August 18, 2004
Touch at the Speed of Light
Telematic Dreaming [1992, Paul Sylvester Sermon], with its connotations of intimacy and dream states, extends telepresence beyond the screen to spatialize the site of interaction and transform it into a live theatrical event in which visitors are key performers. The work explores presence, absence and the psychology of human interaction within technologically mediated communications. Read an essay by Paul Sermon; more telematic works by Paul Sermon.
...Sermon uses video-conferencing to connect people in different places, which enables communication with mime and gestures and results in astonishing, almost intimate encounters. In Telematic Dreaming a bed is the medium for high-definition images; images of a partner who is perhaps thousands of kilometers away, in live and intimate proximity. The clear projection of another person, who is able to react almost in real time to the other's movements on the bed, is so surprisingly suggestive that to touch the image of the body that is projected onto the sheet becomes an intimate act. Sermon's declared aim was to expand the user's sense of touch: obviously it was not possible to actually touch the other virtual bedmate, but one experienced the suggestion of touching through rapid and vigorous or tender and reflective movements. Many users said that they found it a very contemplative experience; a sensory impression achieved synaesthetically where hand and eye fuse. This quality distinguishes both Telematic Dreaming and other works that Sermon produced in subsequent years.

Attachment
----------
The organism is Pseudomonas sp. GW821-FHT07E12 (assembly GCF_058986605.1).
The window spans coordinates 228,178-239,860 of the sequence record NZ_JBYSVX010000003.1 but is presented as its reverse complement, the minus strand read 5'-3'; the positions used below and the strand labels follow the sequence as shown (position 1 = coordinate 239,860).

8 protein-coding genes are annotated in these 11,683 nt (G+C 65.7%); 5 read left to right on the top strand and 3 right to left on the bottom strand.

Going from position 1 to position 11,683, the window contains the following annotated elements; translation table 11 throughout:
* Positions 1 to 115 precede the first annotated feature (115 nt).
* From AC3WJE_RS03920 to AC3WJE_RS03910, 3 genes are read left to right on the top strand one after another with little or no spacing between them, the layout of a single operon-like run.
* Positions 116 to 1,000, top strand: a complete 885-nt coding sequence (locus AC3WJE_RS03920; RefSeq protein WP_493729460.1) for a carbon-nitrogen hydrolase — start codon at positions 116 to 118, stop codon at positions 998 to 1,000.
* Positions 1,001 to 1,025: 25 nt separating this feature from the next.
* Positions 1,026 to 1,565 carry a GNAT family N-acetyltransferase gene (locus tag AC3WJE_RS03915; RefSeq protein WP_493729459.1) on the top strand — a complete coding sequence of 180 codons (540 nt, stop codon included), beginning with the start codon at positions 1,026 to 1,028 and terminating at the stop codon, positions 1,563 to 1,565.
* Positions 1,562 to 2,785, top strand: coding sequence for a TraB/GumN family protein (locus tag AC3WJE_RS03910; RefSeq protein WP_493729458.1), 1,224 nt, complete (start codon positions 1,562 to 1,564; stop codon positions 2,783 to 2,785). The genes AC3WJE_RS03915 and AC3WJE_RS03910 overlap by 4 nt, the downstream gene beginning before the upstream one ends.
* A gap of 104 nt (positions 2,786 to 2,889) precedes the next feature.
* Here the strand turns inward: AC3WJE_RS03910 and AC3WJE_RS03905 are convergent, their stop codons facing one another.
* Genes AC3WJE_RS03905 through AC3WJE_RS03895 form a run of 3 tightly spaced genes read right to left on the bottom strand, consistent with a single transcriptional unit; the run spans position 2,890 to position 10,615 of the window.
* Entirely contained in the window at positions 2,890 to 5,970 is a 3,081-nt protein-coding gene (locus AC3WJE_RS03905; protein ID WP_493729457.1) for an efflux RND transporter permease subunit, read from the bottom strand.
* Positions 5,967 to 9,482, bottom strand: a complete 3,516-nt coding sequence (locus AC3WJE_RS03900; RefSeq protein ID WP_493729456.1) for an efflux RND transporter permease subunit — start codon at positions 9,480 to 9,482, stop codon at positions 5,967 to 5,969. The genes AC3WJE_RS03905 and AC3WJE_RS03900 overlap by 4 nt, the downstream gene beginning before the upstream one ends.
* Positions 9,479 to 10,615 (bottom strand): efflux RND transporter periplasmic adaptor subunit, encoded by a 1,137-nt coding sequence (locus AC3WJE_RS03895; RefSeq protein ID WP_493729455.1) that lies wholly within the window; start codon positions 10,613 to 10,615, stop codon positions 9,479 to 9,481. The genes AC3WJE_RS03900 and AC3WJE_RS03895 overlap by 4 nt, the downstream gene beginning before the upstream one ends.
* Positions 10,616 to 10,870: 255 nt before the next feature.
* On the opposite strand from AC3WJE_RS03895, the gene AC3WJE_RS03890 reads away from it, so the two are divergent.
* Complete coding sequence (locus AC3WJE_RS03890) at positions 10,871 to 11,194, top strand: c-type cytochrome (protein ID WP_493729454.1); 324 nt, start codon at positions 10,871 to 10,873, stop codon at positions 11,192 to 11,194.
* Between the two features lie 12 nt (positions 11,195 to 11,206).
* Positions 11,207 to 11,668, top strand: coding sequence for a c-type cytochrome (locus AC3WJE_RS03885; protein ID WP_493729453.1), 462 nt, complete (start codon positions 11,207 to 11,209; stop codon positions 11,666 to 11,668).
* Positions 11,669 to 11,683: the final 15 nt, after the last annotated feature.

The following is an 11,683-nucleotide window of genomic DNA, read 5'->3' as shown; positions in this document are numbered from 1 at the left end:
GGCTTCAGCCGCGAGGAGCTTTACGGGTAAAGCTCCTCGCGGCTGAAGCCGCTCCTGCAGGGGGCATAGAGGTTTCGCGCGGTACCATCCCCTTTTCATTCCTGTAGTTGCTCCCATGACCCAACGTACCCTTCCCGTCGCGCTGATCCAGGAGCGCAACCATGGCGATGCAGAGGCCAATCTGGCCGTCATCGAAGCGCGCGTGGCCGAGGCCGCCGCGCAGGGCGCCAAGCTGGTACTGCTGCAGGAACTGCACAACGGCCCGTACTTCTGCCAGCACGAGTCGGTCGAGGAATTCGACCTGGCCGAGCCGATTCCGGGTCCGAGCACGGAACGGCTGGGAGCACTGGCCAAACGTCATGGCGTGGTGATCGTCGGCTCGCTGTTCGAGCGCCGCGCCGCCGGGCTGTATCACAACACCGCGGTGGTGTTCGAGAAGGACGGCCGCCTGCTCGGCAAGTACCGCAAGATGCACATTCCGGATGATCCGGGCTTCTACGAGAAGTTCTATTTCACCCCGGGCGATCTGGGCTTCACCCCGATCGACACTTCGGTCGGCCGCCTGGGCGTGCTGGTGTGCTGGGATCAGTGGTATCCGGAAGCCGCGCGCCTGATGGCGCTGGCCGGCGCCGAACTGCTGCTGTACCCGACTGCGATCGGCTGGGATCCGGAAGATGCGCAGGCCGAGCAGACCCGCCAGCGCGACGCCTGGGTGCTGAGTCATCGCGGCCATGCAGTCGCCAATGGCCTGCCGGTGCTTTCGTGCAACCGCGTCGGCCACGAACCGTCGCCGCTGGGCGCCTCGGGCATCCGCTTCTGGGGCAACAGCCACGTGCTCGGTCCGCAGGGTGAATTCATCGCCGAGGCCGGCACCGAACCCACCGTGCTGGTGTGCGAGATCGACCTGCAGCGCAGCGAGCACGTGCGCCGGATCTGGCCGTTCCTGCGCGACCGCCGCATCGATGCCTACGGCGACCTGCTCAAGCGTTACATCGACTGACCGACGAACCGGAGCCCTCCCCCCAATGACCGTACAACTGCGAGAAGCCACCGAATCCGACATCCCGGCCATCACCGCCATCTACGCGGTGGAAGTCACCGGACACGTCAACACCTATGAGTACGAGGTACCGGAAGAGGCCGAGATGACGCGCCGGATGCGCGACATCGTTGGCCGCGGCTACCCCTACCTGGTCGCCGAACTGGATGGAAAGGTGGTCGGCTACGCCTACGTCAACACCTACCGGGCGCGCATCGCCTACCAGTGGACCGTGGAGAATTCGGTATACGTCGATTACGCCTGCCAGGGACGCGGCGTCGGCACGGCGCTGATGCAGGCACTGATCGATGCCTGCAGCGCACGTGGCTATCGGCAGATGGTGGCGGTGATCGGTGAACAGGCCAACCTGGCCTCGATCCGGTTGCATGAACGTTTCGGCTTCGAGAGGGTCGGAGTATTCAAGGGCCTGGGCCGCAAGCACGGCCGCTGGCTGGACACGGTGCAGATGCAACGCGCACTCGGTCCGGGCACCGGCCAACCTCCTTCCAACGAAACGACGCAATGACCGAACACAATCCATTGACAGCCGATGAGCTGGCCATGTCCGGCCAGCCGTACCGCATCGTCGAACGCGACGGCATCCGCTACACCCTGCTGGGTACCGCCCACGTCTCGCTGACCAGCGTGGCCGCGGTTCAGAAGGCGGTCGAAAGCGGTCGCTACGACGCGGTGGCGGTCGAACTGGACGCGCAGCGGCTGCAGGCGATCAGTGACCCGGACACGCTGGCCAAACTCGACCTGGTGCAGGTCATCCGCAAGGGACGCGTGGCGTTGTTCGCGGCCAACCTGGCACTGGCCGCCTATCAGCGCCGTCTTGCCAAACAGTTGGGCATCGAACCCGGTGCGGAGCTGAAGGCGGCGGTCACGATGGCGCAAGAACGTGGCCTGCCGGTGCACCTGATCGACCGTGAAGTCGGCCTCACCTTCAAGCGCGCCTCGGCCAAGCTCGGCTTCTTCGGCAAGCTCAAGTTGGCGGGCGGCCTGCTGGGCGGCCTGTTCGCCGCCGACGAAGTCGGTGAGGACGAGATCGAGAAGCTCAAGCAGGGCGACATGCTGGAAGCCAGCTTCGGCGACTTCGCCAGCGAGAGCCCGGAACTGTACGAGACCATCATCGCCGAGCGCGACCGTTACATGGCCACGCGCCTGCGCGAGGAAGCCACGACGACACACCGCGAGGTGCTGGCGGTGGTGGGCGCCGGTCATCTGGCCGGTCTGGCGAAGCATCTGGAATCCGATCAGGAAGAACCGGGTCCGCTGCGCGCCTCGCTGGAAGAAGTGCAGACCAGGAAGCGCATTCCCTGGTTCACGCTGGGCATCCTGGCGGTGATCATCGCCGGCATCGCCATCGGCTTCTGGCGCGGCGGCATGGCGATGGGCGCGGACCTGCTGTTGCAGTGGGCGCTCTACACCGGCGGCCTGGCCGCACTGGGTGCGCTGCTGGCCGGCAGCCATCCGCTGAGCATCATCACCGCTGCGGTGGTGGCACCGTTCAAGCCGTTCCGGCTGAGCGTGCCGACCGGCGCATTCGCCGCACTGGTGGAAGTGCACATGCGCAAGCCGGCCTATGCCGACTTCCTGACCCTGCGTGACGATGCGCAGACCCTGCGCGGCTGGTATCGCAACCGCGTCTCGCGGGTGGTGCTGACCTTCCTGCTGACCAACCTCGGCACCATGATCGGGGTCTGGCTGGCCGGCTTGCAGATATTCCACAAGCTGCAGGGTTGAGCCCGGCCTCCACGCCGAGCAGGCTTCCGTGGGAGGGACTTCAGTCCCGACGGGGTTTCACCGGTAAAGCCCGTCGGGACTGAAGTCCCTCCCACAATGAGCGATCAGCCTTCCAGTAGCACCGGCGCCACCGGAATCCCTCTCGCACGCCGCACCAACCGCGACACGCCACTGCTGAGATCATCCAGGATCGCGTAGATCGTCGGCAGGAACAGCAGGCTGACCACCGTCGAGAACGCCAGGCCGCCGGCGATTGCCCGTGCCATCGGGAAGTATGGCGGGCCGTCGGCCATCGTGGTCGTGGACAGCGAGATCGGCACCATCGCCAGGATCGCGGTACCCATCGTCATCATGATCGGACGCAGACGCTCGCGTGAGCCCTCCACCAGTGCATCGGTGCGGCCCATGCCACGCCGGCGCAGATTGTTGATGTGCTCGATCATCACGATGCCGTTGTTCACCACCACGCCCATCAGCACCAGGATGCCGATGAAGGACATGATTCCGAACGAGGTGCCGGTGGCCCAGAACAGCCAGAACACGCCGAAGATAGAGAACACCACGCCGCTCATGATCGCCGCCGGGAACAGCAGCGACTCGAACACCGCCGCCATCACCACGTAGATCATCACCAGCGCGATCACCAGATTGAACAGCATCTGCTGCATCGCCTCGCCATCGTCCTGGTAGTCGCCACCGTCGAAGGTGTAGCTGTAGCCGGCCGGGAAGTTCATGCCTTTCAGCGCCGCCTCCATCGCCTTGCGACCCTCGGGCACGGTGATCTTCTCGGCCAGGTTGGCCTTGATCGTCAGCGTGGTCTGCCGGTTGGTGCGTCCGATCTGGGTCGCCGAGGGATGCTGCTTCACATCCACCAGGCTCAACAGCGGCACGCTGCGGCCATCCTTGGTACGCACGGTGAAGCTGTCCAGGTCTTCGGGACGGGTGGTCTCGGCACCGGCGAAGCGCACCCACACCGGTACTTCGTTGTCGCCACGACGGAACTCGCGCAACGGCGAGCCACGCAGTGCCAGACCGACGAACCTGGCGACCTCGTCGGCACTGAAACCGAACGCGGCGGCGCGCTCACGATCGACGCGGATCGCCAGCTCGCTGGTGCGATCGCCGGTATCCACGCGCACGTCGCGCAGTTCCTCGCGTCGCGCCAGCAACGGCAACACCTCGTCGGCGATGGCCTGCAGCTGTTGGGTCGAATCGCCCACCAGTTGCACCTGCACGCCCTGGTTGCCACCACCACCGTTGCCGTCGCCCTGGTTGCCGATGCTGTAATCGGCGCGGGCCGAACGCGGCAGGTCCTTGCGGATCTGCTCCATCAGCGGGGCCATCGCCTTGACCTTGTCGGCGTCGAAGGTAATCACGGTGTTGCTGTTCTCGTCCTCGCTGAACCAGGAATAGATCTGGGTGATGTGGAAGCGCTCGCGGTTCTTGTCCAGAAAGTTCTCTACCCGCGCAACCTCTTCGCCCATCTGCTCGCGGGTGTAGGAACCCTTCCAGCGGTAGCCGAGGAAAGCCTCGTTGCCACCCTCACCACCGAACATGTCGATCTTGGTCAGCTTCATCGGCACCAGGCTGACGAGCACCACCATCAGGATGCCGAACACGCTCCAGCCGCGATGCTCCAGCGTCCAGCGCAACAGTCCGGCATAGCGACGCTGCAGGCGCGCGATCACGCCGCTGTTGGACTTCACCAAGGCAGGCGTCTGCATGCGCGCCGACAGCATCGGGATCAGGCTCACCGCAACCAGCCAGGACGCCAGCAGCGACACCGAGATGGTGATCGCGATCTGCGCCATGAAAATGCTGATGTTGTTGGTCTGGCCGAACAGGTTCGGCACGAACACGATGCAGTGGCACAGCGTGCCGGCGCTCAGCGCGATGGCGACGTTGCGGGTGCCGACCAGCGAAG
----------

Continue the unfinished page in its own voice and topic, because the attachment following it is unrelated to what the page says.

Posted by jo at August 18, 2004 05:11 PM
Machiko Kusahara has written a short article, A Topology of Body and Space, on Sermon and his series of telemantic performances during the '90s. (http://www.artdes.salford.ac.uk/sermon/ess_3.html)
"Telemantic Dreaming surely has the most powerful impact because of the dissimilating effect of the bed...putting audience participants in that familiar situation from TV drama of getting into bed with someone one has just met."
Posted by: helen at August 19, 2004 10:53 AM